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Jack London

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Friday, February 18, 2011

The New Paradigm?

If I hear a particular new concept or opinion three times in short order from three different sources, it's usually a little signal to pay attention.

This week I read someone's blog (I'd have the link here if I could find the blasted thing, but as you can see my middle-aged, drug-and-flu addled brain has forgotten which blog) about authors banding resources in order to form their own publishing company.  DH later questioned if I could join forces with friends looking into publishing our own books "sort of like the actors who formed United Artists."  Then I got an e-mail from an RWA cohort wondering if groups of independent authors would end up forming their own publishing consortiums to keep a majority of their profits.

Is the hive mind already formulating the next step in the publishing chaos?

The idea has its good points.  Consolidation of resources would definitely cut down on individual overhead.  Such a partnership would provide a platform for writers with out-of-the-box stories, a la Tina Engler and Ellora's Cave.  And it would give authors a home where art is as important as profit.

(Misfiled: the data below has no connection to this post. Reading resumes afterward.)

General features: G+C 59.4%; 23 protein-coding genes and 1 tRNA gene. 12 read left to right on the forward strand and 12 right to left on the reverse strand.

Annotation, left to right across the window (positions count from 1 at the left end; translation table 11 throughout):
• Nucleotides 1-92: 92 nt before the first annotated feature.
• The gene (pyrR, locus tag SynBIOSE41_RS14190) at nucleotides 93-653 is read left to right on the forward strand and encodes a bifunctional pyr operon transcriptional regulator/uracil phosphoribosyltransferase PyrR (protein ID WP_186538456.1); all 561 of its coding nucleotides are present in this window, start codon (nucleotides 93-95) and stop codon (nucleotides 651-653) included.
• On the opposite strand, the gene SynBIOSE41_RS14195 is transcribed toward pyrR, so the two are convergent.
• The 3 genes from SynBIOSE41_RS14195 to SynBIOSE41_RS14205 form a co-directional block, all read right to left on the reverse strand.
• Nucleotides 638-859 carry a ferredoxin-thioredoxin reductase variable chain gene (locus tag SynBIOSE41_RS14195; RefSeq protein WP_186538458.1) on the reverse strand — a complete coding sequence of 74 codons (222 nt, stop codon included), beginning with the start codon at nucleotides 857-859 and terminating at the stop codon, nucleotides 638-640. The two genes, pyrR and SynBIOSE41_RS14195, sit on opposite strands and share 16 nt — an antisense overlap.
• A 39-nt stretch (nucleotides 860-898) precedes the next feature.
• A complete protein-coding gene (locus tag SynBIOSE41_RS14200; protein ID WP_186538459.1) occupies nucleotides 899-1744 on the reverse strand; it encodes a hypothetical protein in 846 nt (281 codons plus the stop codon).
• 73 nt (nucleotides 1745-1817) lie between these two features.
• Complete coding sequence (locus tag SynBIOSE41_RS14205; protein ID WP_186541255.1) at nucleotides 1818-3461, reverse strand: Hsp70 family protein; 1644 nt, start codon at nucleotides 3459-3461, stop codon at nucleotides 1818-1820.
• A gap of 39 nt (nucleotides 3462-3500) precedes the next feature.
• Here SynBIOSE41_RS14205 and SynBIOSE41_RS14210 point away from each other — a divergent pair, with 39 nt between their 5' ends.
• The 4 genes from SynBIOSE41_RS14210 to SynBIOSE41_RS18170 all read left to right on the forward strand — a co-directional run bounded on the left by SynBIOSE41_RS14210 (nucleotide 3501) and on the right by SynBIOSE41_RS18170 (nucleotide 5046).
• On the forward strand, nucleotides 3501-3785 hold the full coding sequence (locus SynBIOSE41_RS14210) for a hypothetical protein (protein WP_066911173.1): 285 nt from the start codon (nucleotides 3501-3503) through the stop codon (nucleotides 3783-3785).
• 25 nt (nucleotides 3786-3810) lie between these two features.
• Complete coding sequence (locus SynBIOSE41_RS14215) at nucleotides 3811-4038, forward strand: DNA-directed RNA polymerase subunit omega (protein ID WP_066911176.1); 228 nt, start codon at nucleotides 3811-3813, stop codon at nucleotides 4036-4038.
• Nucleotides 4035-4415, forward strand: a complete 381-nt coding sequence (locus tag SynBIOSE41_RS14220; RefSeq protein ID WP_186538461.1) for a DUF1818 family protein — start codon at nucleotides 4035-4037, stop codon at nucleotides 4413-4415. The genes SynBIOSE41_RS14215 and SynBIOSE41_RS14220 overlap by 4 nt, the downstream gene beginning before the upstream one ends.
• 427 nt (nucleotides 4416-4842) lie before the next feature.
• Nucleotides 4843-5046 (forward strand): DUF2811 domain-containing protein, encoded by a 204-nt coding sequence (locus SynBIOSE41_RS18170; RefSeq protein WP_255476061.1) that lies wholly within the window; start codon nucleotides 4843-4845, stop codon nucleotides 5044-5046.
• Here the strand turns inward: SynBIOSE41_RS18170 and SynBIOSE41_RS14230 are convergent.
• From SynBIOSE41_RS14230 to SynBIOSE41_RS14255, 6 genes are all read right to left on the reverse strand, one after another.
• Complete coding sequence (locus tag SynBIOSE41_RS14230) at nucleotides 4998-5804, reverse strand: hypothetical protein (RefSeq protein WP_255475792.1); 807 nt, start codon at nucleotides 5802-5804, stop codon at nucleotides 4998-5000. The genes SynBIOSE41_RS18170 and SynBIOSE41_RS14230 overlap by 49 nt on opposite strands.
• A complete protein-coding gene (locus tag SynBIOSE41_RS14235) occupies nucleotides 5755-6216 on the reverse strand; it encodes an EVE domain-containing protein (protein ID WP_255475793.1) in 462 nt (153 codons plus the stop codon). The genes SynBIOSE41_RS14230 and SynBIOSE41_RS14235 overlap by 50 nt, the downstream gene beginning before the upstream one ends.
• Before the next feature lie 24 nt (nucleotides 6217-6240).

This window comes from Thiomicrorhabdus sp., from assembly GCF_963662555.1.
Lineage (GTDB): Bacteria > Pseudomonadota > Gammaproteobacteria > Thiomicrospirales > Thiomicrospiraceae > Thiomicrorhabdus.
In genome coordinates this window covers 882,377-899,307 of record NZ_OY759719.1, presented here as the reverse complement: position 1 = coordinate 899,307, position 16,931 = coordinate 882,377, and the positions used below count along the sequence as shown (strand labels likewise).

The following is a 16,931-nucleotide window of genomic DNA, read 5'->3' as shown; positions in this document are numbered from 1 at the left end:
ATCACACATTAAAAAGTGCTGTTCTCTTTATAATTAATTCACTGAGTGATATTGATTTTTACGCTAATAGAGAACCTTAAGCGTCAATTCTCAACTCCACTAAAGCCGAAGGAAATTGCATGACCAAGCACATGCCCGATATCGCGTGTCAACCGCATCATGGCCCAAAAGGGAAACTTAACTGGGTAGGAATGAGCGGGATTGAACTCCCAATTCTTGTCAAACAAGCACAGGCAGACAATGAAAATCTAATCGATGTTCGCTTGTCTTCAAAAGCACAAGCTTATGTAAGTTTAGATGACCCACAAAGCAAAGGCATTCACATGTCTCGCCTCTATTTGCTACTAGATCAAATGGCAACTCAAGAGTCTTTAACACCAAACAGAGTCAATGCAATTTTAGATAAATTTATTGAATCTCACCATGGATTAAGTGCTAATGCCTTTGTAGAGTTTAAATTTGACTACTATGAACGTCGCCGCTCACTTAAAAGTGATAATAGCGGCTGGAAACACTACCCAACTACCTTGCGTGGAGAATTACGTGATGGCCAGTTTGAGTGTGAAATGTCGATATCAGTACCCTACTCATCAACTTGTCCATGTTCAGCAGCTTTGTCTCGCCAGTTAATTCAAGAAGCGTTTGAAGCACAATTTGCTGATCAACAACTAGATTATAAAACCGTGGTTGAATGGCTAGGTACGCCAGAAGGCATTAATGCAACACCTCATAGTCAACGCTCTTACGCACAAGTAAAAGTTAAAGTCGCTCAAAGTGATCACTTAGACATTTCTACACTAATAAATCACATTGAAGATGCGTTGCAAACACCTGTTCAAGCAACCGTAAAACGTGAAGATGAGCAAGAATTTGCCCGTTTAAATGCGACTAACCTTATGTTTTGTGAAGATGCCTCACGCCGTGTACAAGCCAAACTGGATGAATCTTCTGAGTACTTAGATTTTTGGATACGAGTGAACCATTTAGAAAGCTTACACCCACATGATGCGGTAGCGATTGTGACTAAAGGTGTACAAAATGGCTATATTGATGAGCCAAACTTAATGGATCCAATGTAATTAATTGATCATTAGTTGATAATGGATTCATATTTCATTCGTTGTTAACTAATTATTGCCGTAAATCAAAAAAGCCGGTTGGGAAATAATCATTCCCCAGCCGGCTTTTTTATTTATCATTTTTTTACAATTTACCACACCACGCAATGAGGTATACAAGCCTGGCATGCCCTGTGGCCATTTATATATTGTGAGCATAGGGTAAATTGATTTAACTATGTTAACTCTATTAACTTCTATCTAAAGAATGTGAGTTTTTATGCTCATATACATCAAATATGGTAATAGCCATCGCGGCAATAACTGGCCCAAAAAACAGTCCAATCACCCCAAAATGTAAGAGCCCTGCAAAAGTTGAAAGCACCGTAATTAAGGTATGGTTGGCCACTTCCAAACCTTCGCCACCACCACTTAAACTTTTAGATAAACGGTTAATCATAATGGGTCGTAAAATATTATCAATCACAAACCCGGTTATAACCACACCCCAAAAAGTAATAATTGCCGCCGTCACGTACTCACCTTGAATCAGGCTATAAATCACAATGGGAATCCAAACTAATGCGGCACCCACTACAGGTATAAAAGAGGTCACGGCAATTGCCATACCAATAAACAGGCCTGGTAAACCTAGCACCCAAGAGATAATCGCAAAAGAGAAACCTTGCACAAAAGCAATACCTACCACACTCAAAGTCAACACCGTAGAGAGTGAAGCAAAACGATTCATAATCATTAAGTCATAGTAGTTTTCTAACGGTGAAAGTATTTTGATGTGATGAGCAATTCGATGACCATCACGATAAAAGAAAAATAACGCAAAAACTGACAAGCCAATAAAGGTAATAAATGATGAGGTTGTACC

And therein lies the problem.  I've met very few writers whose business sense is as sharp as their storytelling ability.

Some simply don't try, thinking they are beyond such mundane concerns.  Or they want someone to take care of them.  Or sometimes, both.

Some simply don't have the talent.  Acknowledging your shortcomings is not necessarily a bad thing.  For example, I could create my own covers, but I suck at design, and I'm very aware of the fact.

And some people have issues of control.  Or more accurately, letting go of control.  Let's face it.  Writing is a solitary business compared to dance, music or acting.  We writers have a lot of trouble sending out submissions, much less accepting advice from crit partners, agents, or editors.  To paraphrase Lucy Van Pelt, "Ahhgg!  Someone criticized my work!  Get me some hot water!  Get me some soap!"

But could a writers' joint business venture work?  With the right people, yes, I think it could.  As long as I'm in charge.


Seriously though, dear readers, is this something you try?  Why or why not?

2 comments:

  1. For me to consider this, the publishing cohorts business (PCB) would have to have a very clear mission statement. I mean everything would have to be spelled out.

    Also, they would have to employ an advertising genius to get people to their site. Because let's be honest...if this endeavor takes place it's going to be a lot like someone selling their stuff on their own websites...how will anyone find them on the WWW? We all have friends who'll buy our books, but Amazon reaches millions.

    I do think if they have an extremely successful author join them it might work. Otherwise I think it would take years for the PCB to really gain enough readership for it to be profitable.

    Just my 2 cents.

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  2. But it's two cents invested wisely, Tess! You know what you want and what to look for.

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